Cooking priest promotes healthy eating for body, mind and soul
April 6, 2011
By Mary Caffrey Knapke
SIDNEY DEANERY — Father Leo Patalinghug tosses chopped onion, minced garlic and green bell pepper into a pan of hot oil and adds tomato paste and sauce. A splash of vodka brings out the flavors, and the flames that rise from the pan add visual drama while cooking off the alcohol. With some parsley, crushed red pepper and a healthy dose of heavy cream, the sauce is complete, and everyone in the audience is ready to devour the quick, tasty meal.
Father Leo Patalinghug demonstrates how to make penne alla vodka sauce at St. Patrick Parish in Troy March 26. The recipe can be found in Father Patalinghug’s book, Grace Before Meals. (Courtesy photo)
Father Patalinghug performed this cooking demonstration in front of 400 people at the St. Patrick Catholic Church parish center in Troy on March 26. A packed crowd of local residents included members of St. Patrick and the Church of the Transfiguration in West Milton, which collaborated to bring the popular cook and inspirational speaker to the area. Father Patalinghug has appeared on EWTN, the Food Network, PBS, and news programs on ABC, CBS and FOX, promoting “Grace Before Meals,” a movement to encourage families to sit down to meals together. Even more important is to use shared meal times as a means to greater communication.
“My purpose is to remind people of the great gift of food,” Father Patalinghug said during the cooking presentation. “But the greater blessing is the people around the table.”
Father Patalinghug “is aware that families who eat together have a greater ability to combat the things that drive families apart. He wants all of us to see the connection between Eucharist and our everyday gathering in our homes,” said Father John MacQuarrie, pastor at Transfiguration. “I especially enjoyed his message on Sunday to our teens on ‘spiritual combat’ with his demonstration of the martial arts. By teaching our youth how to ‘bypass’ the temptations of the devil and overcome their weakness in God’s grace, Father Leo gave our youth some very important tools for Christian living.”
Father Jim Duell, pastor of St. Patrick, said, “I would hope that people would again appreciate the possibility of having a family-oriented meal, involving everybody in some way to help with the meal on a regular occasion.”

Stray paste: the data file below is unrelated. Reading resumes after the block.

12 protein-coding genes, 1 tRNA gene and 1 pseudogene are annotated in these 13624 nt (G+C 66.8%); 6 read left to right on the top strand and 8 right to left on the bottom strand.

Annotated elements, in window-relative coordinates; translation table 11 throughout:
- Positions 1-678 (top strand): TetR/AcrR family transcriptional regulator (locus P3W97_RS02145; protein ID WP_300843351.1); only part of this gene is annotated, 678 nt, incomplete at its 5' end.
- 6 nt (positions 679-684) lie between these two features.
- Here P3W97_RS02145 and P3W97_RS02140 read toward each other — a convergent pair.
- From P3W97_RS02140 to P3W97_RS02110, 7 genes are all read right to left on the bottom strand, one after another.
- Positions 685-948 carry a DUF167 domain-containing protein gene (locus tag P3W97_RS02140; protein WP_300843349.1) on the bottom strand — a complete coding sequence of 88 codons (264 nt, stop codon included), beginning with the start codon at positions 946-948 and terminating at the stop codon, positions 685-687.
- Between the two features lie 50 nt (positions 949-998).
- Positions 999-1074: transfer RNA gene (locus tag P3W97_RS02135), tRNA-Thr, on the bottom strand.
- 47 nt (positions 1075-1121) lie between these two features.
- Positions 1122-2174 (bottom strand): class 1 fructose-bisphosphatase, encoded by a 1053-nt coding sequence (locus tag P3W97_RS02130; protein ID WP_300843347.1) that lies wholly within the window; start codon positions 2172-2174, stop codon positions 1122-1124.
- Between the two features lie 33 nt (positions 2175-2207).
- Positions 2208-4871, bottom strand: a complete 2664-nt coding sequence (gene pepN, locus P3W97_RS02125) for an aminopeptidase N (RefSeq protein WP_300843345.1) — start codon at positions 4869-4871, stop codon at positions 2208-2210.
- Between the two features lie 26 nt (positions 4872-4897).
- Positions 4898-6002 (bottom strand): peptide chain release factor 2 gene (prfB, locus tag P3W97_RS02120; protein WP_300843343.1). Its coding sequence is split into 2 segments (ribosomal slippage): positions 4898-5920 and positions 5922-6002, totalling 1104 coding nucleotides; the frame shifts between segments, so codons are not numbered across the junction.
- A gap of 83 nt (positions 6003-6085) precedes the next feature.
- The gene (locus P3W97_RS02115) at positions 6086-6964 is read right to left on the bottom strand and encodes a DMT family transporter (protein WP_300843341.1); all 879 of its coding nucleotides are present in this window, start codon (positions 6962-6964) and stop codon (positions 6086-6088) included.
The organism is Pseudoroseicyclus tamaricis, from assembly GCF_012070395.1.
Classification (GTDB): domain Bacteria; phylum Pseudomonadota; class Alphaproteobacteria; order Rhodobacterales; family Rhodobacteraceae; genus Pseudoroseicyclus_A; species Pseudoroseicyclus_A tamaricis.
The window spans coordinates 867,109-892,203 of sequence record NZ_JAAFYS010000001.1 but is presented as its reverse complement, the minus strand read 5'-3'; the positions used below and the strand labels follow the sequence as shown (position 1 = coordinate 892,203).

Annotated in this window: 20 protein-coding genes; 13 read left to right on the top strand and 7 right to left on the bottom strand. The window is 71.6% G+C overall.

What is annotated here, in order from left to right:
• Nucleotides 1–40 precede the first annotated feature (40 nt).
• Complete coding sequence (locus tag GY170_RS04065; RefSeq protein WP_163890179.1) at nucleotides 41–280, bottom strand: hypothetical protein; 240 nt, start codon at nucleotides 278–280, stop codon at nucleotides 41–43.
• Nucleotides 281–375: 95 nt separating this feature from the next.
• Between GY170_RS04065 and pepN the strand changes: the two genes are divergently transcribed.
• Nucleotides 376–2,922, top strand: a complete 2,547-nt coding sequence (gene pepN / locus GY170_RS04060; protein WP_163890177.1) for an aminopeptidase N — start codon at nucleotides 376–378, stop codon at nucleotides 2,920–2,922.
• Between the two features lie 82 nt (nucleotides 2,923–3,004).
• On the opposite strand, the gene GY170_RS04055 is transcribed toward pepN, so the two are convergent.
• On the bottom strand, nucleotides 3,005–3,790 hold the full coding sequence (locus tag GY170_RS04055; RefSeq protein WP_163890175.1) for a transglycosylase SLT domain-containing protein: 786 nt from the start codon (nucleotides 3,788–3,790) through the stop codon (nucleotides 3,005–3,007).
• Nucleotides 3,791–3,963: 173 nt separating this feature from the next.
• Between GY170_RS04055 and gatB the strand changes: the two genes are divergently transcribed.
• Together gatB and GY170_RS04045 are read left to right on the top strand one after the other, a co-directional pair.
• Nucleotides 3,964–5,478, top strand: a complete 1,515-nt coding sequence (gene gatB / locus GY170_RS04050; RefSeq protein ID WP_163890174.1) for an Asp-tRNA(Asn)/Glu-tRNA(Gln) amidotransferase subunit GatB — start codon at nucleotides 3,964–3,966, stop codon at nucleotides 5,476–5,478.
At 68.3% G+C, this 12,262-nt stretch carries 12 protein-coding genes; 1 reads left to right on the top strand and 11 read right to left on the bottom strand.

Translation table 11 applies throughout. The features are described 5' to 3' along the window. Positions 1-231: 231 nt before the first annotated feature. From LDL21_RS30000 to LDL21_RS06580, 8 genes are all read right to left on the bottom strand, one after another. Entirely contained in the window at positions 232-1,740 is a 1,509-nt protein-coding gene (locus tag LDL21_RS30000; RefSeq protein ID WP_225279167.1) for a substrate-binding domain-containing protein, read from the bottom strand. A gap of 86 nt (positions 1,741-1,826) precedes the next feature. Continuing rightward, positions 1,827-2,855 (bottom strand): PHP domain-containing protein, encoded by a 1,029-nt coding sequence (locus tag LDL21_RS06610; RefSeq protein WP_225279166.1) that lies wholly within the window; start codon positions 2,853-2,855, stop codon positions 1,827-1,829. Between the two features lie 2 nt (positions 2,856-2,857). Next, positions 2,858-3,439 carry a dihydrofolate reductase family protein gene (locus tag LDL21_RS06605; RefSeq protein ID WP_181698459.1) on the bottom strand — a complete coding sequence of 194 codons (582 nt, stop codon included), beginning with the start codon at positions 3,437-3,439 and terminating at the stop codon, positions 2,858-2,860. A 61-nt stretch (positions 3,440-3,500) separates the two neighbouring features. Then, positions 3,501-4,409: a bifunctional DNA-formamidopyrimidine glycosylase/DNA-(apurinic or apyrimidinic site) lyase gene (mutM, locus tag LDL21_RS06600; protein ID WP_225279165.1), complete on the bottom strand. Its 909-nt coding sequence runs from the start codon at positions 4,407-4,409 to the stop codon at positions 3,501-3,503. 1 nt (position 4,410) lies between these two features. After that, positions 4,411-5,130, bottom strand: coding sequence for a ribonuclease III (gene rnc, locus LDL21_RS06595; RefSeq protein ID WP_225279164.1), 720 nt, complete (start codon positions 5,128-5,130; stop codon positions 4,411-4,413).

Father Patalinghug also hosts a Lenten radio program on Sirius Satellite Radio and has written a book, Grace Before Meals: Recipes and Inspiration for Family Meals and Family Life. He frequently travels to deliver “mini-missions” as he did at Transfiguration and St. Patrick, where the cooking presentation was just part of a weekend that included inspirational talks, a teen night and two Masses. He is also a full-time faculty member at Mount St. Mary’s Seminary in Maryland, where he directs the pastoral field education program for future priests.
Born in the Philippines and raised in the Baltimore area, Father Patalinghug was ordained for the Archdiocese of Baltimore in 1999. Before becoming a priest, he worked as a martial arts instructor and breakdance choreographer.
Father Patalinghug’s engaging delivery and message were highlights for Curtis Kneblik, director of the Transfiguration Center for Spiritual Renewal. “Humor and laughter are ingredients we often don’t associate with church. Father Leo spiced up all his presentations with a clean humor that allowed us to lighten up and enjoy each other’s presence,” Kneblik said. “Simple actions, like sharing a meal together, are often the most effective ways of communicating our love for one another and also provide the opportunity for faith to be nourished through conversation. I hope people will be encouraged to make God the centerpiece of their lives by resurrecting the family meal.”
Pat Smith, adult faith formation coordinator at St. Patrick, said she especially enjoyed collaborating with Transfiguration Parish to organize the event. “It was so good to bring our parishes together. We all worked so well together and complemented each other with the different skills and volunteers we brought to the table.”
Father Patalinghug was already known for his culinary skills — which he initially learned from his mother and developed while attending seminary at the Pontifical North American College in Rome — when friends, colleagues and parishioners encouraged him to develop an on-air cooking program. He regarded the idea as a joke until it reached his bishop, who also supported it. Grace Before Meals gained prominence when Father appeared on the popular Food Network program “Throwdown! with Bobby Flay.” Father Patalinghug thought he was filming a segment about Internet cooking shows and was surprised when Flay emerged from the audience to challenge him to a cooking competition. When the Food Network judges cast their votes, it was Father Patalinghug — and his Asian fusion fajitas — who walked away victorious.
Despite his growing popularity as “the cooking priest,” “food is only a way to get people to the table,” Father Patalinghug said. Likewise, “the church wants nothing more, as a mother, to gather her children around the eucharistic table.”
Mary Caffrey Knapke can be reached at [email protected].